Tanisha Daniels, 12, is a happy, energetic girl who likes going to the mall and gabbing on the phone–when she’s not sick.
Tanisha has sickle-cell anemia, a disease that causes normally round red blood cells to become sickle-, or crescent-, shaped. Sickle-shaped cells clog blood vessels, causing fatigue and attacks of intense pain, often referred to as pain crises. “The pain that is inflicted on my body when I am in a pain crisis is so overwhelming that I don’t know what to compare it to,” Tanisha said less than a week after being rushed to the emergency room last spring.
“I almost lost her,” said Manuela Daniels, Tanisha’s mom. “She was in the hospital and the medication was not really working for her. Her heart rate raced up. Her oxygen level dropped real low. It was real bad.”
A GENETIC FLAW
Sickle-cell anemia is a genetic disease, one caused by a defective gene passed from parent to child. Tanisha is one of millions of Americans who will develop some kind of genetic illness during their lifetime. No known treatments or cures exist for most of those diseases.
That could soon change now that scientists have decoded the human genome. A visit to the doctor in the year 2010 might be a very different experience from a visit today.
By 2010, DNA tests will be a regular part of any medical exam, according to Francis Collins of the National Human Genome Research Institute. Such tests will examine a patient’s genome for defective genes that cause genetic illnesses.
DNA tests will work like early-warning systems. Say your DNA test reveals that you have a gene for heart disease. Your doctor might then advise you to adopt a more healthful diet and a regular exercise program.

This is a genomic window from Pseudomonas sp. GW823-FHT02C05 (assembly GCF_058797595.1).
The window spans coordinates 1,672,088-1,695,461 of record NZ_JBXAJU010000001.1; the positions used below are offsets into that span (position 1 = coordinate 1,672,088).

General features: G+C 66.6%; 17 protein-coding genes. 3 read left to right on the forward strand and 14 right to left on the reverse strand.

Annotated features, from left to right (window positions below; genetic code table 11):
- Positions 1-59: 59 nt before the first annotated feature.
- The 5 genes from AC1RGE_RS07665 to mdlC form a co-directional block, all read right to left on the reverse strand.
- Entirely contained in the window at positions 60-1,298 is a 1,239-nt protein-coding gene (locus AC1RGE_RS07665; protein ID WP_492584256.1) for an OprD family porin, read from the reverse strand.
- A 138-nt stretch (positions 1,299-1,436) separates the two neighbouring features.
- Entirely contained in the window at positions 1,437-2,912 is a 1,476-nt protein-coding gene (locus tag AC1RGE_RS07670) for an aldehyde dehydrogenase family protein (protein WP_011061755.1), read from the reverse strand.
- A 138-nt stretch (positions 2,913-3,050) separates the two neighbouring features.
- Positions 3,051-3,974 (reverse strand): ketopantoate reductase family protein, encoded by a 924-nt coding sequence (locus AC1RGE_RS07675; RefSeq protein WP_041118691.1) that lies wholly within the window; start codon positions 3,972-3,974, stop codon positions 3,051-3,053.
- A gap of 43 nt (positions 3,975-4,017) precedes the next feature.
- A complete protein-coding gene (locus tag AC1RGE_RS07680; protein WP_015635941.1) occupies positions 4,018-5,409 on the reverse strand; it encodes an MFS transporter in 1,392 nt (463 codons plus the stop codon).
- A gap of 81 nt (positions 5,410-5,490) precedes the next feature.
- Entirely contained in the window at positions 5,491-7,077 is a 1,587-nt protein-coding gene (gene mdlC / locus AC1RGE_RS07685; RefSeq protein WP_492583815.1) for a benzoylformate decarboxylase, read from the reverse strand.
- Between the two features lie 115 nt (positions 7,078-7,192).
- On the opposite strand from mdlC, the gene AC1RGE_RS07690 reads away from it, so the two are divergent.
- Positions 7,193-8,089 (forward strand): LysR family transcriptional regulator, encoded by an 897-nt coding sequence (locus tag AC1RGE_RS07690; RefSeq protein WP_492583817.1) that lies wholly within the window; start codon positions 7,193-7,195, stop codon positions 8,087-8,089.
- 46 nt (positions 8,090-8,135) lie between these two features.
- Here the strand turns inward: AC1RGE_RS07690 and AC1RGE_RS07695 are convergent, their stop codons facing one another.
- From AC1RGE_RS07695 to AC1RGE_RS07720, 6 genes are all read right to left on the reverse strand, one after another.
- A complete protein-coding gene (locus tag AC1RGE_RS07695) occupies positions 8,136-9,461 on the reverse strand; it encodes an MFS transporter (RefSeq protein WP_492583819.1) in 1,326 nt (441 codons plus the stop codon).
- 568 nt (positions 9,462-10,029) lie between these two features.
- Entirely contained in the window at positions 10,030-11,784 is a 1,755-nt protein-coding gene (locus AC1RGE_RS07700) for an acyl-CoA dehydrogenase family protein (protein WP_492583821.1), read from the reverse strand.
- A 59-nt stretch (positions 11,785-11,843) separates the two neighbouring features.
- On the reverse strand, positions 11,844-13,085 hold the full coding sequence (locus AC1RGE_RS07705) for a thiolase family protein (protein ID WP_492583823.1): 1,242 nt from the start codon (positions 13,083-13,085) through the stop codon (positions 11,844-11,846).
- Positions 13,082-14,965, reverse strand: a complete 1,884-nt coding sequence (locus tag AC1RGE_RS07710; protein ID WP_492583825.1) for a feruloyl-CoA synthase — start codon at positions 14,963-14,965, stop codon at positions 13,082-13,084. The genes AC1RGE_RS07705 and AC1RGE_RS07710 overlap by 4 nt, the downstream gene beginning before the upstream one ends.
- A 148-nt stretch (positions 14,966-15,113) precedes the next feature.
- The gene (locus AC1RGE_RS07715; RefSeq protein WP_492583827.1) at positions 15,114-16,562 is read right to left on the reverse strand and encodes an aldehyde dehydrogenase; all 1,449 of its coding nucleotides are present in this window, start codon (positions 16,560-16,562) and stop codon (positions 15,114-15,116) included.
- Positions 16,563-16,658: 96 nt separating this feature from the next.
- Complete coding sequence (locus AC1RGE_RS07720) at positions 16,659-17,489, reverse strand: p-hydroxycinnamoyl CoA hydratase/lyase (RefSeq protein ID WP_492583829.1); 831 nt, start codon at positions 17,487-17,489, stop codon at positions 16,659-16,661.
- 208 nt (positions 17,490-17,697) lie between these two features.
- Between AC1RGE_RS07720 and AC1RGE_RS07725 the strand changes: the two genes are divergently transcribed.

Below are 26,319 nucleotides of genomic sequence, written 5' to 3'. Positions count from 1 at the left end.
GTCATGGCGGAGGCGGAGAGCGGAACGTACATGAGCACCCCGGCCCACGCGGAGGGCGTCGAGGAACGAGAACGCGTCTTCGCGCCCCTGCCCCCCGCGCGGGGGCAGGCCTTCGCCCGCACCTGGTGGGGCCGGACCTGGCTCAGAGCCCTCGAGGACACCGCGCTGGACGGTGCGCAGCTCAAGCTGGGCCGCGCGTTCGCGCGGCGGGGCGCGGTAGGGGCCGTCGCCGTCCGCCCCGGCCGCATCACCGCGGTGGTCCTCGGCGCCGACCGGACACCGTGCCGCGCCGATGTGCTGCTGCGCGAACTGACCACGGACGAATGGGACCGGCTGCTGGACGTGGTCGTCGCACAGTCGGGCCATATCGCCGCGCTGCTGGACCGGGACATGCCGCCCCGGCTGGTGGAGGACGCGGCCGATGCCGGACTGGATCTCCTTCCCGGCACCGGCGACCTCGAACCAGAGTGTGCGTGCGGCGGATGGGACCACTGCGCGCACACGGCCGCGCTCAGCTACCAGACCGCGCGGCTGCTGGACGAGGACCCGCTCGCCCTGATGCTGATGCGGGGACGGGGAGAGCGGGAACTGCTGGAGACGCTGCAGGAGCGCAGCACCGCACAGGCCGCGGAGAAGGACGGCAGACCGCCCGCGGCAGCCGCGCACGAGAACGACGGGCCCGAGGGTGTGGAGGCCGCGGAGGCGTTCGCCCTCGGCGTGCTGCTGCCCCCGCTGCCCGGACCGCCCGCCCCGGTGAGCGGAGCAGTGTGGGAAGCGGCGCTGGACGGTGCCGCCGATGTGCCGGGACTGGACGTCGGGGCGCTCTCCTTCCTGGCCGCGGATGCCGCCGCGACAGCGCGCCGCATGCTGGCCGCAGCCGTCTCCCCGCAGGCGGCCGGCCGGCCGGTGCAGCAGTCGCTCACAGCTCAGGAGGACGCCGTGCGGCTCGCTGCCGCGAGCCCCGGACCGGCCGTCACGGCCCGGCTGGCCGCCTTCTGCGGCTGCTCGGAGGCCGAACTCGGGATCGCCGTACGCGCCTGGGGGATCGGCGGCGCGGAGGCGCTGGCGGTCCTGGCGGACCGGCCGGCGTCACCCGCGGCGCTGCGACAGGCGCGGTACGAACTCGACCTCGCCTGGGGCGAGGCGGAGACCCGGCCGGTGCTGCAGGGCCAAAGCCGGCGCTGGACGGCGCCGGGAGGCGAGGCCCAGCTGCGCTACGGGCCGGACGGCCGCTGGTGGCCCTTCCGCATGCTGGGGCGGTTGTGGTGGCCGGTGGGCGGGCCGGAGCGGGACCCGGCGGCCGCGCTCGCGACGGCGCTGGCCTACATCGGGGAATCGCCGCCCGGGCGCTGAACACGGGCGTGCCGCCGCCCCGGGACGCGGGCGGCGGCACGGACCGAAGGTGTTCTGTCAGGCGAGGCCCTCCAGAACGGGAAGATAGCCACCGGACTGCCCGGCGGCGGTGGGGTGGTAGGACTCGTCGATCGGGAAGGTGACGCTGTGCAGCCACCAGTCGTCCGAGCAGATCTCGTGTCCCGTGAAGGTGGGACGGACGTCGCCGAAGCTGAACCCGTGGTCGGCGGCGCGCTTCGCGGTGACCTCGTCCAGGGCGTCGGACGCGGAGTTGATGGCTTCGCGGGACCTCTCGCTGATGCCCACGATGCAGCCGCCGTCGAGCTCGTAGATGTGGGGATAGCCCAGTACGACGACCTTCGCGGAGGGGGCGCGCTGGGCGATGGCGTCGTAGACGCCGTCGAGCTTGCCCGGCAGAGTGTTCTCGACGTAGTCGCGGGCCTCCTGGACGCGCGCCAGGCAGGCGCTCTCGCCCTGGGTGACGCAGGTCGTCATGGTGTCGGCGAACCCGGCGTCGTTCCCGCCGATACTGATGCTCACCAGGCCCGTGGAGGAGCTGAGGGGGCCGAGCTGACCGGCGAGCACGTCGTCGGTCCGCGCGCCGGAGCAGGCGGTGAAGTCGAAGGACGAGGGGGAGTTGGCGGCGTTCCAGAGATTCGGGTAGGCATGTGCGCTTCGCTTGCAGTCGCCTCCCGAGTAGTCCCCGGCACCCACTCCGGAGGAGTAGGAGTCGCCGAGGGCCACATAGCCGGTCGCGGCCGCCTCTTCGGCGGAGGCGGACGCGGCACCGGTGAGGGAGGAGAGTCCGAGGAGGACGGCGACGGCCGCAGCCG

Your doctor might also suggest a new drug to help forestall the development of heart disease. Here again, a DNA test would be ordered, this one to help the doctor know how you will react to the drug.
People vary in the ways they respond to medication. For example, some children produce too little of a certain protein that processes a drug used to treat childhood leukemia. (Leukemia is a life-threatening disease marked by an abnormal increase in white cells in the blood.) If a doctor gives the standard dose of that drug to a child without enough protein to process it, the drug can be deadly. A DNA test can now tell doctors which children produce too little of the protein.
In the future, DNA tests could be available for a wide variety of other drugs. The practice of predicting responses to drug therapy from the results of DNA tests is called pharmacogenetics.
After prescribing a drug that best suits your genetic makeup, your doctor might also suggest gene therapy–replacing bad genes with good ones. In the year 2000, gene therapy is a promising, but still experimental, medical tool.
One of the stumbling blocks to effective gene therapy has been developing tough enough vectors. Vectors are vehicles, such as viruses, that can be used to insert healthy genes into human patients. In experimental trials, doctors have injected good genes into viruses, then injected those viruses into human beings. In most cases, the viruses set off the human immune system, which attacked and destroyed the good genes.
In spite of such setbacks, doctors such as Ken McClain are extremely optimistic about the future of genomic medicine. McClain is an associate professor of pediatrics at Baylor College of Medicine in Houston, Texas. One of McClain’s patients is Tanisha Daniels. McClain predicts that new drug therapies for sickle-cell anemia will soon arise. One day, fetuses with sickle cell anemia may be treated with gene therapy inside the womb. Then sickle-cell anemia will vanish. “That’s the dream,” he said.